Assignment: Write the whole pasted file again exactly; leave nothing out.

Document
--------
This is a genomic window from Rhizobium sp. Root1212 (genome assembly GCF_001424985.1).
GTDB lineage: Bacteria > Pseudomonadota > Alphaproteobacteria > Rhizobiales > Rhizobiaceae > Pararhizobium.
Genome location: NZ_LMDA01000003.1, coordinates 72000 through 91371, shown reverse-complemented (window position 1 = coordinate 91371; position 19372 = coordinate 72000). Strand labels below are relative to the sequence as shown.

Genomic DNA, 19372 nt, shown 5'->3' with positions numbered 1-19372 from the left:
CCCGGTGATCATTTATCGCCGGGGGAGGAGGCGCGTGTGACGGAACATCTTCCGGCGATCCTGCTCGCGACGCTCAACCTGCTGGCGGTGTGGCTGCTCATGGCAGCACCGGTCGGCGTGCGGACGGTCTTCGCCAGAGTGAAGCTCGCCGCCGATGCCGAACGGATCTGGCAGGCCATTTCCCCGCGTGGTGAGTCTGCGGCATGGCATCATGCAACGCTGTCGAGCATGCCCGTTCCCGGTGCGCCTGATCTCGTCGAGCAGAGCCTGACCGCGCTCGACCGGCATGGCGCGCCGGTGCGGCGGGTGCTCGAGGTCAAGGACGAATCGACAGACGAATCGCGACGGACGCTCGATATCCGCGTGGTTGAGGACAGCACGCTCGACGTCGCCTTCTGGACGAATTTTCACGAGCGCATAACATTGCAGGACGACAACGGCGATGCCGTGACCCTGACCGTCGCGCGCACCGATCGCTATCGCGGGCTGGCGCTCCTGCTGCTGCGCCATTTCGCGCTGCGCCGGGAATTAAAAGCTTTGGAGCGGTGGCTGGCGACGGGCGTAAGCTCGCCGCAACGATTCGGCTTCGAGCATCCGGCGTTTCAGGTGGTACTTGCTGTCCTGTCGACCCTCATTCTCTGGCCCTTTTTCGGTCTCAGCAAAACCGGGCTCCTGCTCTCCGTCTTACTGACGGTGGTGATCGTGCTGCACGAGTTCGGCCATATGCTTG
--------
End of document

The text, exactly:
This is a genomic window from Rhizobium sp. Root1212 (genome assembly GCF_001424985.1).
GTDB lineage: Bacteria > Pseudomonadota > Alphaproteobacteria > Rhizobiales > Rhizobiaceae > Pararhizobium.
Genome location: NZ_LMDA01000003.1, coordinates 72000 through 91371, shown reverse-complemented (window position 1 = coordinate 91371; position 19372 = coordinate 72000). Strand labels below are relative to the sequence as shown.

Genomic DNA, 19372 nt, shown 5'->3' with positions numbered 1-19372 from the left:
CCCGGTGATCATTTATCGCCGGGGGAGGAGGCGCGTGTGACGGAACATCTTCCGGCGATCCTGCTCGCGACGCTCAACCTGCTGGCGGTGTGGCTGCTCATGGCAGCACCGGTCGGCGTGCGGACGGTCTTCGCCAGAGTGAAGCTCGCCGCCGATGCCGAACGGATCTGGCAGGCCATTTCCCCGCGTGGTGAGTCTGCGGCATGGCATCATGCAACGCTGTCGAGCATGCCCGTTCCCGGTGCGCCTGATCTCGTCGAGCAGAGCCTGACCGCGCTCGACCGGCATGGCGCGCCGGTGCGGCGGGTGCTCGAGGTCAAGGACGAATCGACAGACGAATCGCGACGGACGCTCGATATCCGCGTGGTTGAGGACAGCACGCTCGACGTCGCCTTCTGGACGAATTTTCACGAGCGCATAACATTGCAGGACGACAACGGCGATGCCGTGACCCTGACCGTCGCGCGCACCGATCGCTATCGCGGGCTGGCGCTCCTGCTGCTGCGCCATTTCGCGCTGCGCCGGGAATTAAAAGCTTTGGAGCGGTGGCTGGCGACGGGCGTAAGCTCGCCGCAACGATTCGGCTTCGAGCATCCGGCGTTTCAGGTGGTACTTGCTGTCCTGTCGACCCTCATTCTCTGGCCCTTTTTCGGTCTCAGCAAAACCGGGCTCCTGCTCTCCGTCTTACTGACGGTGGTGATCGTGCTGCACGAGTTCGGCCATATGCTTG